Sacramento–San Joaquin River Basin Case Study

Case Study Contents

The San Joaquin Valley, photo by akrassel / Getty Images

Photo by akrassel / Getty Images

In this case study, we describe how Decisionmaking Under Deep Uncertainty (DMDU) methods were applied to Reclamation’s Sacramento and San Joaquin Rivers Basin Study (SSJRBS) [PDF] and present additional Robust Decision Making (RDM) analysis to show the potential of DMDU to inform long-term water resources management (Figure 1). Although the SSJRBS team did not formally use RDM, RAND Corporation researchers worked with Mike Tansey of the Reclamation Mid-Pacific Regional Office, a member of the SSJRBS team, to describe how elements of the original SSJRBS analysis aligned with key components of a DMDU approach. We then performed additional analysis informed by RDM to illustrate how RDM could help researchers interpret the results of evaluating water resources management strategies across a variety of different objectives identified by stakeholders. This retroactive approach illustrates how water management agencies that have completed studies could use RDM to elaborate on their results to guide more-robust decisionmaking in light of future uncertainty.

Figure 1. Sacramento–San Joaquin Rivers Basin Study Area

Map of the Sacramento and San Joaquin Rivers Basin, California.

SOURCE: Reclamation, 2016, p. 6.


The Sacramento and San Joaquin Rivers Basin makes up California’s largest watershed and is a key source of water throughout the Central Valley, the San Francisco Bay Area, and Southern California. Total surface water supplies from the basin average 25 million acre-feet (MAF) per year, and groundwater contributes an additional 2–5 MAF per year. These sources supply agriculture (18–27 MAF per year), Central Valley urban use (2.2 MAF per year), dedicated environmental flows (1.2 MAF per year), and demands out of the basin (1–2 MAF per year).

California hydrology is highly variable and is undergoing significant changes as temperatures rise and the variability of supplies increases from what has been observed over the past century. Both drought and precipitation records have been broken in recent years. Specifically, the most recent drought, from 2012 to 2016, was significantly worse than the previous drought of record, from 1987 to 1992, which was used for most statewide planning. On the other hand, the water years (October 1 through September 30) 2016–2017 and 2018–2019 broke precipitation records throughout the state.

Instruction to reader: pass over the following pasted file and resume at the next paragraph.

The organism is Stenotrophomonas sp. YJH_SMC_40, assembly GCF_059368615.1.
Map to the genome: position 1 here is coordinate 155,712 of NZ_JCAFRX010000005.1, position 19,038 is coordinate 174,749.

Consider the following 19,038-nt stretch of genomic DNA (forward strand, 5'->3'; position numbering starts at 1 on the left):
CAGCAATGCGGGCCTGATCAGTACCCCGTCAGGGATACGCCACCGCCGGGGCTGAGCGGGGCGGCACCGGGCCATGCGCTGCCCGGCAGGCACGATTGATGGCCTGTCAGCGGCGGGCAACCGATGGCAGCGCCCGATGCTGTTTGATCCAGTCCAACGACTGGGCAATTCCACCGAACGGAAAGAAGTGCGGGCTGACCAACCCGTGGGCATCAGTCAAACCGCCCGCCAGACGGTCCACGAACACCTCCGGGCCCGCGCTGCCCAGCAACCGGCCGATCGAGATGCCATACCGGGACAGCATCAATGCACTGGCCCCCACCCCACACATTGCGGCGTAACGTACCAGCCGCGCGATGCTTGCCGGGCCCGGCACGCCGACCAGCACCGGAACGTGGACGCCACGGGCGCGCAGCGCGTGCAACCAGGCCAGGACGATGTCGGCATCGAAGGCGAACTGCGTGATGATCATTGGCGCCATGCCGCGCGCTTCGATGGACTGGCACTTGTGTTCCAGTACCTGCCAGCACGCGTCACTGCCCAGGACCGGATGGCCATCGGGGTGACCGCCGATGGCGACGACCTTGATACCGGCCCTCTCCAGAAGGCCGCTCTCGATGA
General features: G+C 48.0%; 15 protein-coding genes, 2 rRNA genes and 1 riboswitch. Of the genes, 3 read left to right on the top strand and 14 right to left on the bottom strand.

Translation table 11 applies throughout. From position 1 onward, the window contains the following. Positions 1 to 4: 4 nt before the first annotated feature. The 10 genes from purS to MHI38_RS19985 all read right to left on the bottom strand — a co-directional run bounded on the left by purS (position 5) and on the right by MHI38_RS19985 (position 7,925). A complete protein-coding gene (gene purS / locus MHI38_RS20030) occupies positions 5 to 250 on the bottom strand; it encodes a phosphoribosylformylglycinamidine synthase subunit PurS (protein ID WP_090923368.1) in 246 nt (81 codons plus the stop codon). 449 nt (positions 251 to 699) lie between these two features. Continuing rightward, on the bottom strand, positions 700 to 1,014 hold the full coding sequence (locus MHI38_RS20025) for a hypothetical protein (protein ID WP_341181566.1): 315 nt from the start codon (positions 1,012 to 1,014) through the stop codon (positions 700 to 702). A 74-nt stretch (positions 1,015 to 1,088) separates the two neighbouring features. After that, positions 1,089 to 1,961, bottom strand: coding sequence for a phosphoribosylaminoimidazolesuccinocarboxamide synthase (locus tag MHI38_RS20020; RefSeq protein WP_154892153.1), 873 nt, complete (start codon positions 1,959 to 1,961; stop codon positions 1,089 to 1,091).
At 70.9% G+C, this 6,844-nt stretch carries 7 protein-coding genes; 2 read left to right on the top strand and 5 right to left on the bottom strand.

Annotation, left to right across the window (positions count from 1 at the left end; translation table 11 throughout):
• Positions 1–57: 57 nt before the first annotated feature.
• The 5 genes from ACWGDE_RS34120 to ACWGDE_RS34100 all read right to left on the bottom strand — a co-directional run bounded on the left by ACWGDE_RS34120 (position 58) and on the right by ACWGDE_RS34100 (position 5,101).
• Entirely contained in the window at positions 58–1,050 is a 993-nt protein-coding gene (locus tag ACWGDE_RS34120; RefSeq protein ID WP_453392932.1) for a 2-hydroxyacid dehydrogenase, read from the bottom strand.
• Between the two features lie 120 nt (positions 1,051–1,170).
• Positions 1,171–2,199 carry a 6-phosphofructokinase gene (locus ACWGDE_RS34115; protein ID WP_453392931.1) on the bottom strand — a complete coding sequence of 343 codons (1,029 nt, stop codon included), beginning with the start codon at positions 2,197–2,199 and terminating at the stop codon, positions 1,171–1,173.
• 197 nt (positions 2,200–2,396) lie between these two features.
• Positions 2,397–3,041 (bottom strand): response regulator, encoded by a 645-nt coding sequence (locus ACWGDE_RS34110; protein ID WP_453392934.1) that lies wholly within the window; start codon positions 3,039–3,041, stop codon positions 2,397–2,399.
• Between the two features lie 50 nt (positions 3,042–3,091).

The SSJRBS, which is part of Reclamation’s Water Smart program, was a collaboration among Reclamation, California’s Department of Water Resources, California Partnership for the San Joaquin Valley, El Dorado County Water Agency, Madera County Resources Agency, and the Stockton East Water District. The SSJRBS team sought to evaluate future potential supply and demand imbalances and compare some potential adaptation responses. The SSJRBS addresses a key question: “How well will one or more water management actions alleviate anticipated negative impacts of climate change on water supplies, demand, infrastructure, and Endangered Species Act (ESA) species in the Central Valley?” The SSJRBS, which was completed in 2016, used DMDU analytic components to explore the potential impacts of climate change and assess mitigation strategies to the system, although in a different way than was done for the Colorado River Basin Water Supply and Demand Study (CRBS). Specifically, instead of evaluating hundreds of plausible climate projections, the SSJRBS team identified five climate projections to represent the range of projected temperature and precipitation trends from global climate models (GCMs) and three scenarios of demographics and land use, although these latter scenarios were not fully available for inclusion in our case study. The SSJRBS analysis used a suite of models to evaluate the existing water management plan along many metrics, including water deliveries, water quality, hydropower generation, and flood control. The SSJRBS team then developed seven adaptation portfolios and evaluated changes in performance that are attributable to these interventions.